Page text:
Allergy sufferers may have a somewhat complicated relationship with wine. For one thing, allergies often compromise a person's sense of smell and therefore taste because of nasal congestion. As AchooAllergy.com founder P. Cade McDonald once pointed out, ‘I can't tell the difference between a 20 dollar bottle of wine and a 200 dollar bottle.’ (Jury's still out as to whether this is a good or bad thing.) For more information on the connection between allergies and how you taste things, see Allergies and Your Sense of Smell.
Some, though, are actually allergic to the wine itself. Around 500 million people worldwide suffer from headaches, stuffy noses, skin rashes, and other allergy symptoms when they drink wine, according to Science Daily's article Low Allergenic Wines Could Stifle Sniffles and Sneezes in Millions of Wine Drinkers. Of these, only one percent are allergic to sulfites.
Recent research has uncovered information about the offending culprit in the rest of the cases: glycoproteins, proteins coated with sugars that are produced naturally as grapes ferment. While glycoproteins were suspected, not much was known about their structure and function. In analysis of Italian Chardonnay, 28 glycoproteins were uncovered. Interestingly, ‘scientists found that many of the grape glycoproteins had structures similar to known allergens, including proteins that trigger allergic reactions to ragweed and latex. The discovery opens to door to development of wine-making processes that minimize formation of the culprit glycoproteins and offer consumers low-allergenic wines.’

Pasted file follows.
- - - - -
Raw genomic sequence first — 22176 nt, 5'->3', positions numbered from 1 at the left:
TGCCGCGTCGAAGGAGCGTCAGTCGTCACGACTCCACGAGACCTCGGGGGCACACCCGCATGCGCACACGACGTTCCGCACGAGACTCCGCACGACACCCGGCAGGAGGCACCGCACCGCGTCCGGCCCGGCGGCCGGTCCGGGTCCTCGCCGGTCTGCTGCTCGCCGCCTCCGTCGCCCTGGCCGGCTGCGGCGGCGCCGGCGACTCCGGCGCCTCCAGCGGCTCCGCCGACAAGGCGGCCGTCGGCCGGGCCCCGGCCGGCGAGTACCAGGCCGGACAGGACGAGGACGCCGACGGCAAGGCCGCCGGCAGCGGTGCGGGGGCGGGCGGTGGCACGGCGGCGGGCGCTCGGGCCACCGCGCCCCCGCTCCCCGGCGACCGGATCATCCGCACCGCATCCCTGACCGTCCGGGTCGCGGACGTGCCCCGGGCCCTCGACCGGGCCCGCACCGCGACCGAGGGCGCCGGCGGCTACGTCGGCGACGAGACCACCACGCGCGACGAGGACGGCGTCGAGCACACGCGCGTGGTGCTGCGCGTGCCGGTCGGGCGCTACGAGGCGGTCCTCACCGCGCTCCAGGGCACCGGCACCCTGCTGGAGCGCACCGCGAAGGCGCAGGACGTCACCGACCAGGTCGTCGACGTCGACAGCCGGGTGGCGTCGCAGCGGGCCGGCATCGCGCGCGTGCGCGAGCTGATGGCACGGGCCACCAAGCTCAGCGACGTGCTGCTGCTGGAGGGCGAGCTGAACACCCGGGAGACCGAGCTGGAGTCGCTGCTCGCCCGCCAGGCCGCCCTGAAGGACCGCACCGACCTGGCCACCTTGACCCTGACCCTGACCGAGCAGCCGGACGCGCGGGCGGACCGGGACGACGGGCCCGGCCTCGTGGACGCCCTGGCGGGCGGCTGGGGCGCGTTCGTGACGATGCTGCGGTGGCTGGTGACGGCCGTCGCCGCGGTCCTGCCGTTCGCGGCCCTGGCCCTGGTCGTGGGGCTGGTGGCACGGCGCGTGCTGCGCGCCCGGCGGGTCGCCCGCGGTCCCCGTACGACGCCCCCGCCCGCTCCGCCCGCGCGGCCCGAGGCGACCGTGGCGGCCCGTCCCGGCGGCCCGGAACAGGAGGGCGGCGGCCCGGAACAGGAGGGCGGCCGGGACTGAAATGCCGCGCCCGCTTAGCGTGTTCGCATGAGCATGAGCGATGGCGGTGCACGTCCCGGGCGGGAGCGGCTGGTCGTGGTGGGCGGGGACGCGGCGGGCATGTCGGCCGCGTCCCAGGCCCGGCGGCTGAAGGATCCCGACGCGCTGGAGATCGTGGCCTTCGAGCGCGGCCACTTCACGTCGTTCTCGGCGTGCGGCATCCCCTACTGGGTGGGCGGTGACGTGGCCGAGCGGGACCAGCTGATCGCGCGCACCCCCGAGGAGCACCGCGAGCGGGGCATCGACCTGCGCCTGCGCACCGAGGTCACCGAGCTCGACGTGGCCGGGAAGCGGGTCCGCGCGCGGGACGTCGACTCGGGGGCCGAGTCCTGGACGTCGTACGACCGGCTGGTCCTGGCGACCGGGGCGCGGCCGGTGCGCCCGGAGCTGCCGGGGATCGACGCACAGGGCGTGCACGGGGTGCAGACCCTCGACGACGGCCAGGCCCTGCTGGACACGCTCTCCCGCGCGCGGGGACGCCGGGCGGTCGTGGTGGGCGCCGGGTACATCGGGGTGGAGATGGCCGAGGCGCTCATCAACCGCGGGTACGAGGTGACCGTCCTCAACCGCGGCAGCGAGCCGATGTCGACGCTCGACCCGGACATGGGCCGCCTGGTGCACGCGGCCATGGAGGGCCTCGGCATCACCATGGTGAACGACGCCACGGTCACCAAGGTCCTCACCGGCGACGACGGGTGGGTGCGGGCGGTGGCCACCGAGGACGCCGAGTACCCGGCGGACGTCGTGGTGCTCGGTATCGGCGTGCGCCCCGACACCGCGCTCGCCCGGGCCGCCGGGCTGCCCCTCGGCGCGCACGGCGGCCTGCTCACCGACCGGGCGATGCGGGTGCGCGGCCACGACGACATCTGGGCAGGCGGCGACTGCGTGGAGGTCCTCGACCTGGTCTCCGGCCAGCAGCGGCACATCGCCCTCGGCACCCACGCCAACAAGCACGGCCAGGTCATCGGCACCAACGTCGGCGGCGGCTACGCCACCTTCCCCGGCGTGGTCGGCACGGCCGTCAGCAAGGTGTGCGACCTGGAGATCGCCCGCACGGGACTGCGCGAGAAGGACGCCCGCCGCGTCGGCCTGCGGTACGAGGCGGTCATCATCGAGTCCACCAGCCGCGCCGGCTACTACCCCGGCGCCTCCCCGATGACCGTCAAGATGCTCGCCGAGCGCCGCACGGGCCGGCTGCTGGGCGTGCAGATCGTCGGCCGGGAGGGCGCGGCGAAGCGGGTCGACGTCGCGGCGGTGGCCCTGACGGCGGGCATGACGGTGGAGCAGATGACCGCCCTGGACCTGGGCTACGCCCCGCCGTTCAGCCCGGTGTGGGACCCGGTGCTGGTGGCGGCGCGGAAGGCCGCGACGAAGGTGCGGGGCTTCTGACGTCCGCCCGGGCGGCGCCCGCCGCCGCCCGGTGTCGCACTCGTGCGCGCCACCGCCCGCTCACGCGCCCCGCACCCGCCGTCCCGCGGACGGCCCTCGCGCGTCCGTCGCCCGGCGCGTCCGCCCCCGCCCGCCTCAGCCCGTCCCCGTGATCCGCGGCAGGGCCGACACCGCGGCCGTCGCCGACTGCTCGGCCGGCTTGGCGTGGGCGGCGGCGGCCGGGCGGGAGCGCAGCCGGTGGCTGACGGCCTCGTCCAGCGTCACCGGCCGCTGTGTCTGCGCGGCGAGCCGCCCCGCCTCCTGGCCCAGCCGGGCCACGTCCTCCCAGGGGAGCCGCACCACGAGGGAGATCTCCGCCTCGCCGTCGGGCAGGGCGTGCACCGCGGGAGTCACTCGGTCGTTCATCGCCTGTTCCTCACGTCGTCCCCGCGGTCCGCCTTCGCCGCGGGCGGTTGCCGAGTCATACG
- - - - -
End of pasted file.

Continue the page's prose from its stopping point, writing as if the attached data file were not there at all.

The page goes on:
In the ever-evolving quest to combat allergies, many treatments are aimed at the allergic individual, helping desensitize them to allergens, or minimizing their exposure to allergens, for example. However, low-allergenic wines offer a solution from another angle by reducing allergic symptoms through altering the offending substance itself.